F3A (or Precision Aerobatics or Pattern) flying is the discipline of performing a set sequence of maneuvers with a model aircraft. Pilots progress through a series of classes with increasing levels of maneuver difficulty, with the top class being “FAI”, a class flown around the world with the same sequences.
Pattern is arguably the most graceful of the R/C flying disciplines, as the overall flight is assessed based on precision (or geometry), smoothness and gracefulness, positioning (display), and size of maneuvers. The attraction is the pursuit of perfection – always pushing to achieve that perfect flight.
Flying pattern also allows the pilot develop a set of skills that transition well into jets, scale, IMAC and many other disciplines. You can usually tell a pattern flyer by how smoothly they fly even the most difficult to tame model.
An F3A model aircraft will have a fuselage length of no more than 2 meters, a wing span of 2 meters (78.74″) or less, and the weight must not exceed 5kg’s (11.02lbs). The model can be made out of any material, built-up or composite, as long as it meets these 3 restrictions. Currently you’ll see canalizers, biplanes, triplanes and any number of platforms that pilots believe will give them an edge.
Power systems are either an internal combustion engine, with no size or fuel limitations, or an electric motor powered by a battery not exceeding 42 volts (10 lipo cells). There is a 94 decibel limit (@ 3 meters) for all aircraft regardless of power system.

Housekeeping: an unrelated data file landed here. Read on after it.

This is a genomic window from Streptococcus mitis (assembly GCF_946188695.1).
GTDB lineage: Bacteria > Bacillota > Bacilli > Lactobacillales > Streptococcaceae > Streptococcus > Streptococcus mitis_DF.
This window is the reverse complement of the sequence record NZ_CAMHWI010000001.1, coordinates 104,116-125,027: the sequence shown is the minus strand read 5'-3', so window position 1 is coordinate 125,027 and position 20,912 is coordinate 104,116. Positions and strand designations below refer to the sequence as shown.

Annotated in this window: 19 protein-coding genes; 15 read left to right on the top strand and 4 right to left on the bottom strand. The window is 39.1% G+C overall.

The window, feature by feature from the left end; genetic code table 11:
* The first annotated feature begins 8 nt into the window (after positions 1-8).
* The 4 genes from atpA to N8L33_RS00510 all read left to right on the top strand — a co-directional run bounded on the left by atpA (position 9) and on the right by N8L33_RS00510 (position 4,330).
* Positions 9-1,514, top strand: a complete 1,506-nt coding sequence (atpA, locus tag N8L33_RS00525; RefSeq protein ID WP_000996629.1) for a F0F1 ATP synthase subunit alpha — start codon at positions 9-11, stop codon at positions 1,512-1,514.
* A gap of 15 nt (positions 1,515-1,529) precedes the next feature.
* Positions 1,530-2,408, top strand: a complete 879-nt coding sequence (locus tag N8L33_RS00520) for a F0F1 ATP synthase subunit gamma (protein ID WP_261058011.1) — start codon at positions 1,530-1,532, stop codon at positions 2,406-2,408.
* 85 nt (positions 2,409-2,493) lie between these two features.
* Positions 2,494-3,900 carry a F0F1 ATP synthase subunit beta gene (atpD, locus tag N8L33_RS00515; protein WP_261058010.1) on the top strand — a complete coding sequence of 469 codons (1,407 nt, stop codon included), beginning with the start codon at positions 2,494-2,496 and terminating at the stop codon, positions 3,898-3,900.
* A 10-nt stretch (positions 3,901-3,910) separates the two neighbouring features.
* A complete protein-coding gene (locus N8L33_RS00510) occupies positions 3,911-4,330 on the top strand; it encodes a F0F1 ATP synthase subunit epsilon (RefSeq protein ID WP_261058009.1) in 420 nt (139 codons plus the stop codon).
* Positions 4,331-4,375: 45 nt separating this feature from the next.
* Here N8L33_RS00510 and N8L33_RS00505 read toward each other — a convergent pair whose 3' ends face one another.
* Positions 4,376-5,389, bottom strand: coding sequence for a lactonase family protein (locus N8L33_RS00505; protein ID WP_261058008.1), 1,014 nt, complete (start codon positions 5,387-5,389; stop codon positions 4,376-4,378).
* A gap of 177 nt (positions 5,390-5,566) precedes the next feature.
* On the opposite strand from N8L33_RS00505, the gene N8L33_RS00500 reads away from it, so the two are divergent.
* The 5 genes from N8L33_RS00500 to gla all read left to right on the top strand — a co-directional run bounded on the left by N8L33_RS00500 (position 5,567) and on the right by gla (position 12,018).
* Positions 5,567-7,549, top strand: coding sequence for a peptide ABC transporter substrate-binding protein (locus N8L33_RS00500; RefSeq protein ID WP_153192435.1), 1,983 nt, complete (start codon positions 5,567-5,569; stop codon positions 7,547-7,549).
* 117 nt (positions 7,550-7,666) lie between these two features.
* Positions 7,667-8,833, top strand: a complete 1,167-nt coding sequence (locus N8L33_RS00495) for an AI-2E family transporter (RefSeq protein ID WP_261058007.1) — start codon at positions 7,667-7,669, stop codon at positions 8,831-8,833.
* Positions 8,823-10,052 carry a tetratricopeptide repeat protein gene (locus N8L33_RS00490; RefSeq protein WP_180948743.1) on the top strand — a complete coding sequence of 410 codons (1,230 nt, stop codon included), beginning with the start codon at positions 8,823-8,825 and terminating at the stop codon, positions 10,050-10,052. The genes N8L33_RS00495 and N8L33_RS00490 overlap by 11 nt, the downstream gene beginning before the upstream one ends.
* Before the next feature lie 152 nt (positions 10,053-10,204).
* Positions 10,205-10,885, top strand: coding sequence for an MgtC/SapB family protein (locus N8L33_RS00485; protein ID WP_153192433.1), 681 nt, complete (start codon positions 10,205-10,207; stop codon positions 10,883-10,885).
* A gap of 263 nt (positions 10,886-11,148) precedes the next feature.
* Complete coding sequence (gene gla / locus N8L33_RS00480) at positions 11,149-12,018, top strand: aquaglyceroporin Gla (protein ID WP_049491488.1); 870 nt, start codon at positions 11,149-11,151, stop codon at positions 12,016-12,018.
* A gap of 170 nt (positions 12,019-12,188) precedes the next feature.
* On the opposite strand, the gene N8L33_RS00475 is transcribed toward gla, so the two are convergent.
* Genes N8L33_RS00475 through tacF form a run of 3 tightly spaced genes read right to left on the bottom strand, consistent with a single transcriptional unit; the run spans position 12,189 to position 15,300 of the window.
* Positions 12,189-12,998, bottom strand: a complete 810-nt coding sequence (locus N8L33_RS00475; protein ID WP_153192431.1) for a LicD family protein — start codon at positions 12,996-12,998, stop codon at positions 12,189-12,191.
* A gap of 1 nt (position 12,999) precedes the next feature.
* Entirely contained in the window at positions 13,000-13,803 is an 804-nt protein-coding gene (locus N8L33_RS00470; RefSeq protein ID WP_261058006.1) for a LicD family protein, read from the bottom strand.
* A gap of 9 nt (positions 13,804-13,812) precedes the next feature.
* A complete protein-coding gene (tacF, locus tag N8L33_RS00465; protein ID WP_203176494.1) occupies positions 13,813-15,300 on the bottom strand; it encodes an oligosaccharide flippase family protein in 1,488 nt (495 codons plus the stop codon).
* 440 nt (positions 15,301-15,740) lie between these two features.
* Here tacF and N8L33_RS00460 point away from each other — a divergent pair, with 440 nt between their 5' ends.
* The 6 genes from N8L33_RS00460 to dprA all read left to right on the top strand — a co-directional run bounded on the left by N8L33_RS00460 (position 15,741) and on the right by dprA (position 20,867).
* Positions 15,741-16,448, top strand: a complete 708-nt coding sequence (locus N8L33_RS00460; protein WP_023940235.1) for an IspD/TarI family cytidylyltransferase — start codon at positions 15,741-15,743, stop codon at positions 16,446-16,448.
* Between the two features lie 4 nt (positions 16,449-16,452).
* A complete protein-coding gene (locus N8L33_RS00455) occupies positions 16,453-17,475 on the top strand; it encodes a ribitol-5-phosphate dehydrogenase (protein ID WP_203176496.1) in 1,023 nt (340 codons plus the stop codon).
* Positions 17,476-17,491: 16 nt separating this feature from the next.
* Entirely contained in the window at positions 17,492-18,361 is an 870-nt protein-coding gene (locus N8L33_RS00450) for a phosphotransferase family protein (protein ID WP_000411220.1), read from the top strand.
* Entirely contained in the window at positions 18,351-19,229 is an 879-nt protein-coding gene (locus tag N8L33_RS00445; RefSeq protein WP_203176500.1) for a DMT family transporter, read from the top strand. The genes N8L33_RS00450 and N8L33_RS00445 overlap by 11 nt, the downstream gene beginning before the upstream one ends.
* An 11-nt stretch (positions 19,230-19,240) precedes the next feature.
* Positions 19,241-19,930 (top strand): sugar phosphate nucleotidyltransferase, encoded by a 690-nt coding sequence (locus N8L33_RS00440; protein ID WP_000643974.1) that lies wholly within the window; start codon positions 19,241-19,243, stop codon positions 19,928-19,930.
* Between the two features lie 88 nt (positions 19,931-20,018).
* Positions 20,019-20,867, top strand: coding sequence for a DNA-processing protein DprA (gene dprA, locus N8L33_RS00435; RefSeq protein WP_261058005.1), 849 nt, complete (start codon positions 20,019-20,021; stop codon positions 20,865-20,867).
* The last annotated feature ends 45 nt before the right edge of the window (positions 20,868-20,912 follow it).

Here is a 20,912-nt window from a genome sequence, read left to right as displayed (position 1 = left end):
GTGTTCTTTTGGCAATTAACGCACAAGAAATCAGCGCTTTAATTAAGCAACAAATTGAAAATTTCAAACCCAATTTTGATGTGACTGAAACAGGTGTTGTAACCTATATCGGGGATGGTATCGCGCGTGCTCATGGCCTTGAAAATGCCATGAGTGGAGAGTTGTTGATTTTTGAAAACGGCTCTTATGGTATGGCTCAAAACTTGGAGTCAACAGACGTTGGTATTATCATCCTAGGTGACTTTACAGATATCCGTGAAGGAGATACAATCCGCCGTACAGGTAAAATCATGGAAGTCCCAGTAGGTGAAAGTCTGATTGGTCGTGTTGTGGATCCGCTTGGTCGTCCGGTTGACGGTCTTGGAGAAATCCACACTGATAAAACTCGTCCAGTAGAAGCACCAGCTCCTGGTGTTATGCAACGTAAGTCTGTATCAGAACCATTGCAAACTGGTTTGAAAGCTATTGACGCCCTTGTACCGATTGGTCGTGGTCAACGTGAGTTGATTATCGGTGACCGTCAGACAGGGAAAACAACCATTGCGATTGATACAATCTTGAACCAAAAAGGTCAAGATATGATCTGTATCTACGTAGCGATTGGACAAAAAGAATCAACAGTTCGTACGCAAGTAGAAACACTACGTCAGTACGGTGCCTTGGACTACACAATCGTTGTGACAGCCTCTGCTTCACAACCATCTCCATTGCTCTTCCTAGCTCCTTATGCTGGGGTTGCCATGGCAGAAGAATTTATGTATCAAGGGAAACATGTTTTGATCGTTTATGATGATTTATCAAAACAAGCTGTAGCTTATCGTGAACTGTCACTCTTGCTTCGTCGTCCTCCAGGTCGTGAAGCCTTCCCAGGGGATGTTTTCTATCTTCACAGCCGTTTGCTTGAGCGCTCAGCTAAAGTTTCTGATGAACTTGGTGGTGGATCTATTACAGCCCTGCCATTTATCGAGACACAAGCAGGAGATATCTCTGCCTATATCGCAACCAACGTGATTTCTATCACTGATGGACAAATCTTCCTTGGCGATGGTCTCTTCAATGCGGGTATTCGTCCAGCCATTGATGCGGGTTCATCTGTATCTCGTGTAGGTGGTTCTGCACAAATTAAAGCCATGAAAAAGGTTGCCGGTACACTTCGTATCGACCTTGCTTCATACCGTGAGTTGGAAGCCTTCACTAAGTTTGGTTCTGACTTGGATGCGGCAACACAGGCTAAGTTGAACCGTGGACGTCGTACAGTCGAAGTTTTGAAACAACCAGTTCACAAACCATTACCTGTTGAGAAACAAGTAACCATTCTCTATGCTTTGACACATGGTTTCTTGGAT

In Canada, at most competitions you will see five progressive classes. The introductory class is Sportsman, and it works through 5 levels to FAI.
Sportsman class is where the beginning elements of aerobatics are established. The sequence usually includes elementary maneuvers like straight flight, level turns, a loop, a roll and maybe a stall turn. These skills are the building blocks of all aerobatic flying, and with practice will help the pilot feel confident putting the plane where it needs to be. Sportsman also allows the pilot to “exit the box” after some maneuvers; this provides an opportunity to relax, adjust and correct before starting the next maneuver.
The next class, Intermediate, introduces multiple loops, multiple rolls, combinations of roll and loop fragments, and a full turnaround (no exiting the box) sequence. These skills build on what the pilot learned in the Sportsman class, and the Intermediate class also introduces the requirement of focus. There is no longer any free pass to exit the box; every maneuver is judged and has the potential to impact the next maneuver! Focus and planning start to become important in designing the entire flight.
As you move up to Advanced, the difficulty of the maneuvers increases again, the number of maneuvers in a flight increases, and the judging becomes significantly less lenient. By the time you reach Advanced, you’ve become proficient at getting the airplane to do what you want, roughly where you want, and are starting to really master your inverted rudder control. You’re also paying attention to your aircraft set up, as this has a significant effect on how a maneuver is flown and presents to the judges. Wind correction becomes critical to putting a solid flight together.
Masters is the highest of the development classes. Maneuvers now integrate rolls and loops at the same time. Often there is much more inverted flying in Masters. You can fly more complex maneuvers, but now you’re paying attention to finer details. Consistent radii, consistent speed of flight, roll rates, overall geometry within the box, precision centering, clean snaps and spin entries, and dozens of other details are now more important. At this point, you’re likely to be able to notice the different strengths and weaknesses of different pattern airframes you fly.